I ask because I feel I need quite a bit, and I am just not achieving it at the moment.
I have pretty much my entire life needed "alone" time more frequently than do most people. Some who are close to me have jokingly
referred to me as "antisocial."
(At least, I choose to believe they were joking!)
Early on, I came to realize that I needed that "aloneness" in order to function at my best.
Yet the life I chose placed me very often square in the middle of much social interaction. I joined the Marine Corps at age 17, I married and reared a family a young age, I spend twenty years going to evening classes, I became a construction superintendent, I opted to become a teacher at age 48, I have been active in the parishes to which I have belonged.
All the above activities required much interaction, often very intense, with others.
In short, I never fully participated in what I love best -- time alone in the quiet of the natural world. So I did the next best thing.
I would "steal" a few moments when I could. As a youngster, I would often spend a Saturday and Saturday night in the woods near our farm; just my dog, Rock, and I. When stationed at Camp Pendleton, I would often spend liberty in the hills, alone, rather than in Oceanside, CA with my buddies. When working construction, if the job site was near a rural area -- as new buildings often are, when the pressure of bringing a quality building in at or under estimate would become overwhelming, I would take a walk in the countryside and come back refreshed and more able to cope.
Sometimes, I would just retreat to a beloved glen in my mind. My classroom on the second floor of Piper high school had a spectacular view of the foothills along the south (Kansas) side of the Missouri and I would sometimes gaze out while conducting a five-minute keyboard time trial. Just imagining being there alone along a quietly-flowing river, with only the sounds of nature -- a cawing crow, a squirrel dashing through the leaves, the splash of a carp in the river -- temporarily restored my equilibrium. (Until the dinging of the timer brought me back from my reverie!)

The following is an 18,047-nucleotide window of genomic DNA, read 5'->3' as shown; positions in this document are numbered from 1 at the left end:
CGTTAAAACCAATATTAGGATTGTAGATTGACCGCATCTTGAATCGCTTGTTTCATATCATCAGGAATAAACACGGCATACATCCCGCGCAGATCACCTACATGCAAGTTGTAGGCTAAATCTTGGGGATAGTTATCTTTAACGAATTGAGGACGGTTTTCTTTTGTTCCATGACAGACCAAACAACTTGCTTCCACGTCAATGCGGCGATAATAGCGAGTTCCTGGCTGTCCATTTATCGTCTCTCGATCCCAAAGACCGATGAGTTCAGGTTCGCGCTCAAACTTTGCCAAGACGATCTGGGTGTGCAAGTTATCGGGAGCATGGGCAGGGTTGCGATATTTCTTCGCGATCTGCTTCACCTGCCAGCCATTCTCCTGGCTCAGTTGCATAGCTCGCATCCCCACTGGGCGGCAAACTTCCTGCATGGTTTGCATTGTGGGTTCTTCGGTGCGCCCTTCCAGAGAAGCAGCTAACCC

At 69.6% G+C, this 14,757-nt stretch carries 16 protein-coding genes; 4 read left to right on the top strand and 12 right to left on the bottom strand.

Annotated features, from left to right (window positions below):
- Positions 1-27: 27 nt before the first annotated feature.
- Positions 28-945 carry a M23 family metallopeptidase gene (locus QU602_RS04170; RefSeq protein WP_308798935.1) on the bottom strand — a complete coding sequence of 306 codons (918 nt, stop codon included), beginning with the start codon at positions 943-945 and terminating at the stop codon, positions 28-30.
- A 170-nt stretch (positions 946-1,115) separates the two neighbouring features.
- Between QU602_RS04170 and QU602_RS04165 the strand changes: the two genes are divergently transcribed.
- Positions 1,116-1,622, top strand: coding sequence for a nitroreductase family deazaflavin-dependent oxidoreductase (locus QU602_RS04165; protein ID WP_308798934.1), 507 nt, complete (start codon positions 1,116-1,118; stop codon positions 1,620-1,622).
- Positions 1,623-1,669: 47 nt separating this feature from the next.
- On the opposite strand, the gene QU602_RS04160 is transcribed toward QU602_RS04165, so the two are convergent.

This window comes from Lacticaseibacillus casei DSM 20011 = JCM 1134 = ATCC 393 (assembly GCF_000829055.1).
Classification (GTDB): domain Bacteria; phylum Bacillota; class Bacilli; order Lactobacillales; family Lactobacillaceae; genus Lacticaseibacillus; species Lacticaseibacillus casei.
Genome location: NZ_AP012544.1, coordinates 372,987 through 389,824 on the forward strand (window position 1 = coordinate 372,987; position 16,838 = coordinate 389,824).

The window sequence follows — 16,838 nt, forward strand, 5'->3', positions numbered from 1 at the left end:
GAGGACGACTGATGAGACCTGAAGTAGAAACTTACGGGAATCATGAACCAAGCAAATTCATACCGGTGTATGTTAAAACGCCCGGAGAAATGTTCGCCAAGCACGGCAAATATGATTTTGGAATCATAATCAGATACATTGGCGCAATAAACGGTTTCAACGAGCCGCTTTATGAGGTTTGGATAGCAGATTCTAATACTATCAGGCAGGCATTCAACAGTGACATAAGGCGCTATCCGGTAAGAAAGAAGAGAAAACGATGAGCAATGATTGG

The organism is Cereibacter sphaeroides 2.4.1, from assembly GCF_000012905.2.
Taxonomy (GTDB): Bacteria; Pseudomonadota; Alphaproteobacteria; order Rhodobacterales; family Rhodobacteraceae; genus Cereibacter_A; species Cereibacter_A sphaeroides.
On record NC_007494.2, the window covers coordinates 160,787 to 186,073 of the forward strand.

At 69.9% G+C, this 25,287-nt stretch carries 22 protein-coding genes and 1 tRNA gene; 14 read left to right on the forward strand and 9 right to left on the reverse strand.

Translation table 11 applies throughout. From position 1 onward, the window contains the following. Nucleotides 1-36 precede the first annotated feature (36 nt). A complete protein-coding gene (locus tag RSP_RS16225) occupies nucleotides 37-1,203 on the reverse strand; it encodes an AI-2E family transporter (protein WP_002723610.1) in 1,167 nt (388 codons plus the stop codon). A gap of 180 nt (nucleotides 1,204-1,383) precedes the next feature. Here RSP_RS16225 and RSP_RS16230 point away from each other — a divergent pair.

And, of course, I have always been able to escape stress and get lost in a book.
Does the former always outnumber the latter, and if so, how on earth do you cope with it?!
Well, for me, it did pretty much all of my working life and was a source of never-ending frustration.
But after my kids were grown and after I retired, thanks to a wonderfully understanding and supportive wife (who's maternal grandparents fortuitously left her a quiet farm far from the rush of the city), I have been able to spend that alone
time on an "as needed" basis in a quiet glen at Fox Farm near Rock Port in the far northwest corner of Missouri (see my avatar), sixty-five miles from the nearest large metropolitan area.
My lovely wife, who is very maternal and city born and bred, doesn't share my need to spend much time alone so she usually stays home with her golden retrievers, kids and grandkids, and a circle of close friends.
But without a hint resentment, she allows me my week or two alone in the woods, prn, with Middi (aka "Black Dog"), the black lab who spent her formative months at this very farm, alone and fending for herself and came to me as an emaciated, tick infested eleven-month-old pup and decided to keep me.
She warmly welcomes us back home when our need for being alone is temporarily satiated.
And we kiss hello, go out for a meal (just Cheroni and I . . . Black Dog gets reacquainted with the goldens, Bylla and Ali) and catch up on the latest news.
Which is why, after 49 years together, I love her more now that ever!
I will consider your position if stated with firm, well-thought-out, quiet reasoning. Hateful diatribe, ad hominem attacks and shouted rhetoric don't impress.